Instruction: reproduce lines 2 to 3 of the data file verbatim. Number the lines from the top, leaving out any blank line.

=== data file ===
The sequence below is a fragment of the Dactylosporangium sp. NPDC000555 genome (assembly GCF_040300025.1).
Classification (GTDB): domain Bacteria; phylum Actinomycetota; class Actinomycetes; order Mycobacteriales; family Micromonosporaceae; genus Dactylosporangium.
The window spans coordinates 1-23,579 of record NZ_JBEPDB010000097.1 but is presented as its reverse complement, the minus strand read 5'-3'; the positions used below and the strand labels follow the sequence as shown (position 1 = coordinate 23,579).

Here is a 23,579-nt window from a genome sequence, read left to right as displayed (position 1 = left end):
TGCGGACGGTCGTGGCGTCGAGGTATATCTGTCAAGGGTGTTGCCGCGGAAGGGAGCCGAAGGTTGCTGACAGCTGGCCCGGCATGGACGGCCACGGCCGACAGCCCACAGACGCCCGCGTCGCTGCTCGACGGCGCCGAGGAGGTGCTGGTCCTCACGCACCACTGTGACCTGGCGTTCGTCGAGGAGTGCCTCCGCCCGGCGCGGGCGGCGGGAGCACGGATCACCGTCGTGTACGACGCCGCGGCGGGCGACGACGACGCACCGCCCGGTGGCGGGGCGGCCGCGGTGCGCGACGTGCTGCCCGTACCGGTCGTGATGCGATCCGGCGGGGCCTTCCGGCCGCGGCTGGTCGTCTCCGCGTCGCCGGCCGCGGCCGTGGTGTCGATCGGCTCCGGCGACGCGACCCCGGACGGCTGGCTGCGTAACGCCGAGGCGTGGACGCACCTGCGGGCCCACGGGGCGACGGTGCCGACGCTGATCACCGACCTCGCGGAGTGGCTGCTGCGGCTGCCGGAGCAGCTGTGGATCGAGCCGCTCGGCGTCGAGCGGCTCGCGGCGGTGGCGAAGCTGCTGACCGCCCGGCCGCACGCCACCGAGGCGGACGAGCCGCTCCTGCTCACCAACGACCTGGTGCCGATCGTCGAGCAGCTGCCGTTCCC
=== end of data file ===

Classification (GTDB): domain Bacteria; phylum Actinomycetota; class Actinomycetes; order Mycobacteriales; family Micromonosporaceae; genus Dactylosporangium.
The window spans coordinates 1-23,579 of record NZ_JBEPDB010000097.1 but is presented as its reverse complement, the minus strand read 5'-3'; the positions used below and the strand labels follow the sequence as shown (position 1 = coordinate 23,579).